There he can get some clues on how to develop a real culture of enemies, fear, and violence.
Specifically, he should identify some groups – protestants? – as rapists and thieves and suggest expelling them from the country.
He might pick up the idea of a “wall,” too, or an “Irexit” – to keep out the immigrants from Eastern Europe who seem to do all the work in the hotels, restaurants, and bars of Ireland.
He needs to muscle up his rhetoric too… add a little vitriol… a little over-the-top fanaticism.
Take former New York mayor Rudolph Giuliani, for example, who spoke on the first day of the Republican Convention.
“Islamic extremist terrorists,” he shouted, addressing people who surely weren’t in the audience and were not listening, “you know who you are… and we’re coming to get you!”
There, that gust of hot air ought to get the wind moving!
One thing noticeably missing in Ireland is mass murder. We could find no case of it since the 1916 Easter Rising, when British troops killed more than 300 Irish men, women, and children.
Kenny could probably bring a little of America’s mass-murder pizzazz to the Emerald Isle by backing the Coalition of the Damned in the Mideast.
Send some young men and women to Afghanistan so they can be hardened to violence. When they come back… they won’t be able to find jobs. (Who wants to hire someone who only knows how to kill people?)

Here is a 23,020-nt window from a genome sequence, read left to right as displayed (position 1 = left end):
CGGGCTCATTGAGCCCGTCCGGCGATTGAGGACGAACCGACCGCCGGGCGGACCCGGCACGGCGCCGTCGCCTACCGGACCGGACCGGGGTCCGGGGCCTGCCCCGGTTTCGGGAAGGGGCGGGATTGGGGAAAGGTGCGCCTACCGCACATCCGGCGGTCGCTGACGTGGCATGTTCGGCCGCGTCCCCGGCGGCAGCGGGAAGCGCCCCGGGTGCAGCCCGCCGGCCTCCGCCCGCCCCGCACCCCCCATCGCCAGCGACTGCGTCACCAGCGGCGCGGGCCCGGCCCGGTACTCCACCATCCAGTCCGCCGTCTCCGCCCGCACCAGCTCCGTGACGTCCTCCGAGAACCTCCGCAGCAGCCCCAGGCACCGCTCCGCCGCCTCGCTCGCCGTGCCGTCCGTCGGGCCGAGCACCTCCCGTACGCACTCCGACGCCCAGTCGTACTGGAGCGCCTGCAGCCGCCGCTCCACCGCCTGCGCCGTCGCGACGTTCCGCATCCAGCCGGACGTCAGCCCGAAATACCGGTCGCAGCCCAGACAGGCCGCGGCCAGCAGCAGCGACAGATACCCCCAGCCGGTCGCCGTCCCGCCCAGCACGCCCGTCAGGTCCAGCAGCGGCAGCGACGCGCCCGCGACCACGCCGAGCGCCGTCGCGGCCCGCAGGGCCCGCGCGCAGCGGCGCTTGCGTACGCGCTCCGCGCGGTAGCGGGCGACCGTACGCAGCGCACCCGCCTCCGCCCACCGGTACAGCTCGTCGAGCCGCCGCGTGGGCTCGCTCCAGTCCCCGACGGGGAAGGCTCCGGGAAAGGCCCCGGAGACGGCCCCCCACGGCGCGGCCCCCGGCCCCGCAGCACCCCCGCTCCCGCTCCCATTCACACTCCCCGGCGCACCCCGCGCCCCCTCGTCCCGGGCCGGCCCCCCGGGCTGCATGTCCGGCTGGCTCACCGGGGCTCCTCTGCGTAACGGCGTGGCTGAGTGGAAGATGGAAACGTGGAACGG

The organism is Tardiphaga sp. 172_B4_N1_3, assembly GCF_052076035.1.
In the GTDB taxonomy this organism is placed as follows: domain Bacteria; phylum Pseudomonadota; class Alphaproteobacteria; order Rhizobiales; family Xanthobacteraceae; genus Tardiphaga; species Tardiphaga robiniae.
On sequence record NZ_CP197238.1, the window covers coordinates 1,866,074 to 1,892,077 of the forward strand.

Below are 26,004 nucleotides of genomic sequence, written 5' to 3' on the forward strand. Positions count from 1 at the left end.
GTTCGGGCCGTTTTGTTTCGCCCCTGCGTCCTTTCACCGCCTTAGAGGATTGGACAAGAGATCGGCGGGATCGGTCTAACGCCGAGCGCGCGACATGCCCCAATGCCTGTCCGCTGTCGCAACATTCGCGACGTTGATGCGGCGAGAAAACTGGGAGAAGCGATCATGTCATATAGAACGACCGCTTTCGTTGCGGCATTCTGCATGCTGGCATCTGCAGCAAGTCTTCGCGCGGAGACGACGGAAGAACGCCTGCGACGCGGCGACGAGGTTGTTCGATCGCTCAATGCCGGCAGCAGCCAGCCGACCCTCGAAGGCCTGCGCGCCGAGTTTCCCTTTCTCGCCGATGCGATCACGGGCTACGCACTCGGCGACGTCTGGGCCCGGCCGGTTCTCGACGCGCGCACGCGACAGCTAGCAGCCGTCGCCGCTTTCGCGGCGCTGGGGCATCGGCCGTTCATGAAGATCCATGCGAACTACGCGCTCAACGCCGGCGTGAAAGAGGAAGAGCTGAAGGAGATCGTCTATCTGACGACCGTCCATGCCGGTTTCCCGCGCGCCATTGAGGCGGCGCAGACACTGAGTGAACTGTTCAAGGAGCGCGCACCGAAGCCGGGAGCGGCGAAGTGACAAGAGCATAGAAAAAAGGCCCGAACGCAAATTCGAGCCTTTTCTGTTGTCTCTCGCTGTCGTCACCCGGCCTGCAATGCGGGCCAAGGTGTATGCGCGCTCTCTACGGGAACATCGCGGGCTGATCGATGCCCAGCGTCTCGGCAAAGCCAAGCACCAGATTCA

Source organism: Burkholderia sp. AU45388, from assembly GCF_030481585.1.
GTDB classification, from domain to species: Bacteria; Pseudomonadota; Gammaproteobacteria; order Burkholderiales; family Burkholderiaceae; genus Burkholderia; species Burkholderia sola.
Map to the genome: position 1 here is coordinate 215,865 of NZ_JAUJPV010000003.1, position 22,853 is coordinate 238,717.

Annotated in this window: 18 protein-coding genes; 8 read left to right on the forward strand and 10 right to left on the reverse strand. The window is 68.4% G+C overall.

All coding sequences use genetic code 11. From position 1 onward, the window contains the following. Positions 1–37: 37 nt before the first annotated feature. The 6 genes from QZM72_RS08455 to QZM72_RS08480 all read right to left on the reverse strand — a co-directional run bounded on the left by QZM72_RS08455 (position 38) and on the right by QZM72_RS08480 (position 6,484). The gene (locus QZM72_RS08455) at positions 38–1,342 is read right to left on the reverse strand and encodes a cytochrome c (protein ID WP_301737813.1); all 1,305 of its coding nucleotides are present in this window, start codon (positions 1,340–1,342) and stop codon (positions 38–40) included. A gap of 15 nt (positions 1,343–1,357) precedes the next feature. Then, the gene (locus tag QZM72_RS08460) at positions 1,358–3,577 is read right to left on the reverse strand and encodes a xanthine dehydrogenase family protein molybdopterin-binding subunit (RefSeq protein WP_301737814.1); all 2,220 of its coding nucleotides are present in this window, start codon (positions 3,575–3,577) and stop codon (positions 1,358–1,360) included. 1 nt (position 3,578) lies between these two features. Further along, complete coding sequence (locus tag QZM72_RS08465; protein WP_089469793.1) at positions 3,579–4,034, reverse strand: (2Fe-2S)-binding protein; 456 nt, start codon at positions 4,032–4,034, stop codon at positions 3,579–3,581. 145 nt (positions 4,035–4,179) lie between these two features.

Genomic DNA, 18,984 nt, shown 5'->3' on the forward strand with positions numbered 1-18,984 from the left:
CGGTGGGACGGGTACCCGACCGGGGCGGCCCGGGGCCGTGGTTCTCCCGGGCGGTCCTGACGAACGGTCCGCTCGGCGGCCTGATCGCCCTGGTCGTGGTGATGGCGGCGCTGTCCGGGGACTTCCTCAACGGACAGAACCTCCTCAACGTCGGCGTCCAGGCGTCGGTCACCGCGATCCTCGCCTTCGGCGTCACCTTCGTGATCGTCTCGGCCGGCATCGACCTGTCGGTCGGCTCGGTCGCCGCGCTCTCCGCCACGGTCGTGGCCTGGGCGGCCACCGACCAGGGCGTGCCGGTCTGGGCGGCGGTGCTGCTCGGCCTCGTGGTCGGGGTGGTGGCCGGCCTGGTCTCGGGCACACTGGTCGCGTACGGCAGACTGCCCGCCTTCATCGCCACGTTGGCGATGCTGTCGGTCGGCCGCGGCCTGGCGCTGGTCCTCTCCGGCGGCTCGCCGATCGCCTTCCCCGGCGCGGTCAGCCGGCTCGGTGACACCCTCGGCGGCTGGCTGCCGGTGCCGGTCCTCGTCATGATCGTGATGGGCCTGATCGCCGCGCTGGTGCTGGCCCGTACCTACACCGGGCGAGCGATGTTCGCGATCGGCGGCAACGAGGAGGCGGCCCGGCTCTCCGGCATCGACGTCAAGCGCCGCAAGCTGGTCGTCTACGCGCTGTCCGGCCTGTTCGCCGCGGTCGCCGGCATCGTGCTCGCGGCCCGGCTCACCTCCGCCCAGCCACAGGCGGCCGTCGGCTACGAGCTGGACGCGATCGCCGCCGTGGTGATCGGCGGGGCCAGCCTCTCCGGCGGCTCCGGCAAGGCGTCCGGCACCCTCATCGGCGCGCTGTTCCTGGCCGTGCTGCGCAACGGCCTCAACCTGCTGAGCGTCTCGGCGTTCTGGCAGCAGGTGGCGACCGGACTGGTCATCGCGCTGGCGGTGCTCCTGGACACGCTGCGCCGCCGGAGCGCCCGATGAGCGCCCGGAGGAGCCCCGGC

Instead, the vets kill themselves at twice the rate of the population… and take aim at the police and others, too.
Good luck, Mr. Kenny. We can’t say that this program will be better for Ireland, but at least we’ll be able to sleep better when we visit.
BY CHRIS LOWE, EDITOR AT LARGE
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Great feedback today from a millennial Diary reader…
I love Mr. Bonner’s insights and philosophical musings. He has very clear headed thinking. He is of the same mind as Peter Schiff, Jim Rogers, Tom Woods, and so on.
Mr. Bonner discusses much about the problems with the fiat dollar and how he supports mostly cash holdings in this current market period, mostly due to extremely high debt levels of consumers, corporations and governments around the world.
However, his advice seems like it is most useful for those who are about 40-50 years old and up. What about millennials? What about those between their mid-20 to mid-30s to do?
After all, it was HIS generation that created the problems of the world, leaving my generation to deal with them.
Is that unfair to say? What advice does he give his children?
– John W.
Chris comment: You’re right. For young people with a long-term investing time horizon, cash is not a viable way to save over the long term. Over time, the buying power of cash gets eroded by inflation.
That’s why Bonner & Partners offers a number of investment advisories…
If you’re focused on making long-term gains by investing in strong but undervalued companies, you should check out Chris Mayer’s Bonner Private Portfolio. Or if you’re more interested in scoring big wins off the newest innovations, you should look into Jeff Brown’s Exponential Tech Investor.